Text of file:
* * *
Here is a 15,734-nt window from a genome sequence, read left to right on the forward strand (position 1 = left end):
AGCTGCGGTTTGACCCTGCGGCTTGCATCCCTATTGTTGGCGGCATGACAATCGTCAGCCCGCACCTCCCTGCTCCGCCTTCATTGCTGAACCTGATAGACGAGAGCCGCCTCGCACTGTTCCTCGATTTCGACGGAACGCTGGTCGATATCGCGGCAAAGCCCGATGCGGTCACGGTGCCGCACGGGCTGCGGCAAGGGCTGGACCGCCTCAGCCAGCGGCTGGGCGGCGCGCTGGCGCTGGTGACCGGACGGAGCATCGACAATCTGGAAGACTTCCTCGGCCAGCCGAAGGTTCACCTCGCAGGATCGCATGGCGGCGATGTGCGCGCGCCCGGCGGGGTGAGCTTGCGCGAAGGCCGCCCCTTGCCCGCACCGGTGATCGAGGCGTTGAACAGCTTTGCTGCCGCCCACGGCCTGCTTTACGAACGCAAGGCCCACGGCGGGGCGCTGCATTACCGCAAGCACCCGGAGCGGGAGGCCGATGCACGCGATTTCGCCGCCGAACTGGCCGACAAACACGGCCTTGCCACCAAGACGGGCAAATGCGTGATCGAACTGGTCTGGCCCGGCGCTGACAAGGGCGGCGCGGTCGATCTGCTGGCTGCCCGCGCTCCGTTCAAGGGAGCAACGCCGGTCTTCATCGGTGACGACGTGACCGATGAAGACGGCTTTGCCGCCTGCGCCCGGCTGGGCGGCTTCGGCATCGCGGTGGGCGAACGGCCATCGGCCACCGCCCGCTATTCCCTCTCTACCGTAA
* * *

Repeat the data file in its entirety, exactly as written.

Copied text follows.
Here is a 15,734-nt window from a genome sequence, read left to right on the forward strand (position 1 = left end):
AGCTGCGGTTTGACCCTGCGGCTTGCATCCCTATTGTTGGCGGCATGACAATCGTCAGCCCGCACCTCCCTGCTCCGCCTTCATTGCTGAACCTGATAGACGAGAGCCGCCTCGCACTGTTCCTCGATTTCGACGGAACGCTGGTCGATATCGCGGCAAAGCCCGATGCGGTCACGGTGCCGCACGGGCTGCGGCAAGGGCTGGACCGCCTCAGCCAGCGGCTGGGCGGCGCGCTGGCGCTGGTGACCGGACGGAGCATCGACAATCTGGAAGACTTCCTCGGCCAGCCGAAGGTTCACCTCGCAGGATCGCATGGCGGCGATGTGCGCGCGCCCGGCGGGGTGAGCTTGCGCGAAGGCCGCCCCTTGCCCGCACCGGTGATCGAGGCGTTGAACAGCTTTGCTGCCGCCCACGGCCTGCTTTACGAACGCAAGGCCCACGGCGGGGCGCTGCATTACCGCAAGCACCCGGAGCGGGAGGCCGATGCACGCGATTTCGCCGCCGAACTGGCCGACAAACACGGCCTTGCCACCAAGACGGGCAAATGCGTGATCGAACTGGTCTGGCCCGGCGCTGACAAGGGCGGCGCGGTCGATCTGCTGGCTGCCCGCGCTCCGTTCAAGGGAGCAACGCCGGTCTTCATCGGTGACGACGTGACCGATGAAGACGGCTTTGCCGCCTGCGCCCGGCTGGGCGGCTTCGGCATCGCGGTGGGCGAACGGCCATCGGCCACCGCCCGCTATTCCCTCTCTACCGTAA